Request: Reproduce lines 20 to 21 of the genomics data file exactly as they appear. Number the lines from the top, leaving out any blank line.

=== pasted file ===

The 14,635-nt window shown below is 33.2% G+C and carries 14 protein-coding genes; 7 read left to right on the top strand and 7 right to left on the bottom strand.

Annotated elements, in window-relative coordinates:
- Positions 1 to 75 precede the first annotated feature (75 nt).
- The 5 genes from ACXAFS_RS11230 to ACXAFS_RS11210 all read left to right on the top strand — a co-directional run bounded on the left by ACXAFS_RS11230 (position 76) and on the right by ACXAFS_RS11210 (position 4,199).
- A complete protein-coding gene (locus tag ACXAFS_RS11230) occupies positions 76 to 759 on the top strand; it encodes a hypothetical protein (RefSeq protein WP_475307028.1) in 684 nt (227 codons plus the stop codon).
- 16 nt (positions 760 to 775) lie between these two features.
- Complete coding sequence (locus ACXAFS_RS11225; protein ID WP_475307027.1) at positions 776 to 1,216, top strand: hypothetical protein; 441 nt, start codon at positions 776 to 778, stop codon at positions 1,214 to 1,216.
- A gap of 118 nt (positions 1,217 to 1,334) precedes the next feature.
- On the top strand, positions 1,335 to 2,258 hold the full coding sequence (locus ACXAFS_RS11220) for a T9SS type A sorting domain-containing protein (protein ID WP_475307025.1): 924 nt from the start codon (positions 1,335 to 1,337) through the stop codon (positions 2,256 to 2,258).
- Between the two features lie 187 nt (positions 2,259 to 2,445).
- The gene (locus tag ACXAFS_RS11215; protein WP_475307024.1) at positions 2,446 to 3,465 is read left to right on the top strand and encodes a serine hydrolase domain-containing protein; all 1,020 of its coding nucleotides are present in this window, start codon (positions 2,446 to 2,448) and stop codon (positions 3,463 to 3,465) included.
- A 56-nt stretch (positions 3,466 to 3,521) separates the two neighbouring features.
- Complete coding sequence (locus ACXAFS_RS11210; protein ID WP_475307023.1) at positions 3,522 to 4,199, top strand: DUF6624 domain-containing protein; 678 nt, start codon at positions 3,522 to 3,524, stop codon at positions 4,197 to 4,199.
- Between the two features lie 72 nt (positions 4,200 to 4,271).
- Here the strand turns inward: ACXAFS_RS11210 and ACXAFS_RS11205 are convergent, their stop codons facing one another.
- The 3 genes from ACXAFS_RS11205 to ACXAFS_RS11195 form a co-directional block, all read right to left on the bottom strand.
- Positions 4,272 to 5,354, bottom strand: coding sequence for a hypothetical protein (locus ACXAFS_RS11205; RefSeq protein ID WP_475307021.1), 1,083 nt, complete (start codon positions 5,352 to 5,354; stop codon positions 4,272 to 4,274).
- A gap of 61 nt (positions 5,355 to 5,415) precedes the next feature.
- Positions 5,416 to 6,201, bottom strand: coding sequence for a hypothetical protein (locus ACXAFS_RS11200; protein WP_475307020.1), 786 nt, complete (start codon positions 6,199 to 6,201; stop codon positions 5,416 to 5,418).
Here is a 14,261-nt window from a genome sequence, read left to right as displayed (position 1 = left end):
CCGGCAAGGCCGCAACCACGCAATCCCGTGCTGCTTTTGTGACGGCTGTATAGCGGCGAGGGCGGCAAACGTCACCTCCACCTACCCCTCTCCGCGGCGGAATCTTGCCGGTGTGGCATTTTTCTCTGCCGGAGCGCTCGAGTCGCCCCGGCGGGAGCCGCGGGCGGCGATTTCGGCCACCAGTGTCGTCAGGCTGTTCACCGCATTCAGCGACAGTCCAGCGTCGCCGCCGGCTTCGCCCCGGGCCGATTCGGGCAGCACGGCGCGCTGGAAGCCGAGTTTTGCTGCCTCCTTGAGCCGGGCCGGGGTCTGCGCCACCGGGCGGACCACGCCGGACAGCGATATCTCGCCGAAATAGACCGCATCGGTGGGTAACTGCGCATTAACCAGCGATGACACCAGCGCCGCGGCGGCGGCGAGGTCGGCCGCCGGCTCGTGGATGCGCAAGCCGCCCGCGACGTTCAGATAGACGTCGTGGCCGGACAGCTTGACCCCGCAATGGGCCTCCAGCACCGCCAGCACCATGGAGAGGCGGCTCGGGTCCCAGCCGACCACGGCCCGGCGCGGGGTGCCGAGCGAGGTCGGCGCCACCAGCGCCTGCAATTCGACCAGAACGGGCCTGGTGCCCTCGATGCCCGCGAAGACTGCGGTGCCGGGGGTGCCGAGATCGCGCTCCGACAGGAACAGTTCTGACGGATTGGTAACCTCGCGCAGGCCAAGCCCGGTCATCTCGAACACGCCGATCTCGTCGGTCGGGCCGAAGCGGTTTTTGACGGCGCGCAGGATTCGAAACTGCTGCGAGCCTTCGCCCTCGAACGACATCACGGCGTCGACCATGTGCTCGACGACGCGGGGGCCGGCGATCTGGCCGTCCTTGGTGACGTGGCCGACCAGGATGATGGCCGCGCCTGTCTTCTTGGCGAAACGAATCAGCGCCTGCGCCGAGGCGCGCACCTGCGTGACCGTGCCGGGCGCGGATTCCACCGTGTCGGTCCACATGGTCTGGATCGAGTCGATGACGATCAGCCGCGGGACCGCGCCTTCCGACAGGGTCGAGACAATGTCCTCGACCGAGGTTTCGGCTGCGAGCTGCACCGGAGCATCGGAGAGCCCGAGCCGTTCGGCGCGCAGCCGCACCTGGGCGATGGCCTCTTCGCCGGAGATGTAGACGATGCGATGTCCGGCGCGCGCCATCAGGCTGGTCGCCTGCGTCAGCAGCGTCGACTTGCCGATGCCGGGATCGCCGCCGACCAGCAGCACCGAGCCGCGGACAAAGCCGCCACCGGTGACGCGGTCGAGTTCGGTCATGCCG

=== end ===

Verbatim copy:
Here is a 14,261-nt window from a genome sequence, read left to right as displayed (position 1 = left end):
CCGGCAAGGCCGCAACCACGCAATCCCGTGCTGCTTTTGTGACGGCTGTATAGCGGCGAGGGCGGCAAACGTCACCTCCACCTACCCCTCTCCGCGGCGGAATCTTGCCGGTGTGGCATTTTTCTCTGCCGGAGCGCTCGAGTCGCCCCGGCGGGAGCCGCGGGCGGCGATTTCGGCCACCAGTGTCGTCAGGCTGTTCACCGCATTCAGCGACAGTCCAGCGTCGCCGCCGGCTTCGCCCCGGGCCGATTCGGGCAGCACGGCGCGCTGGAAGCCGAGTTTTGCTGCCTCCTTGAGCCGGGCCGGGGTCTGCGCCACCGGGCGGACCACGCCGGACAGCGATATCTCGCCGAAATAGACCGCATCGGTGGGTAACTGCGCATTAACCAGCGATGACACCAGCGCCGCGGCGGCGGCGAGGTCGGCCGCCGGCTCGTGGATGCGCAAGCCGCCCGCGACGTTCAGATAGACGTCGTGGCCGGACAGCTTGACCCCGCAATGGGCCTCCAGCACCGCCAGCACCATGGAGAGGCGGCTCGGGTCCCAGCCGACCACGGCCCGGCGCGGGGTGCCGAGCGAGGTCGGCGCCACCAGCGCCTGCAATTCGACCAGAACGGGCCTGGTGCCCTCGATGCCCGCGAAGACTGCGGTGCCGGGGGTGCCGAGATCGCGCTCCGACAGGAACAGTTCTGACGGATTGGTAACCTCGCGCAGGCCAAGCCCGGTCATCTCGAACACGCCGATCTCGTCGGTCGGGCCGAAGCGGTTTTTGACGGCGCGCAGGATTCGAAACTGCTGCGAGCCTTCGCCCTCGAACGACATCACGGCGTCGACCATGTGCTCGACGACGCGGGGGCCGGCGATCTGGCCGTCCTTGGTGACGTGGCCGACCAGGATGATGGCCGCGCCTGTCTTCTTGGCGAAACGAATCAGCGCCTGCGCCGAGGCGCGCACCTGCGTGACCGTGCCGGGCGCGGATTCCACCGTGTCGGTCCACATGGTCTGGATCGAGTCGATGACGATCAGCCGCGGGACCGCGCCTTCCGACAGGGTCGAGACAATGTCCTCGACCGAGGTTTCGGCTGCGAGCTGCACCGGAGCATCGGAGAGCCCGAGCCGTTCGGCGCGCAGCCGCACCTGGGCGATGGCCTCTTCGCCGGAGATGTAGACGATGCGATGTCCGGCGCGCGCCATCAGGCTGGTCGCCTGCGTCAGCAGCGTCGACTTGCCGATGCCGGGATCGCCGCCGACCAGCAGCACCGAGCCGCGGACAAAGCCGCCACCGGTGACGCGGTCGAGTTCGGTCATGCCG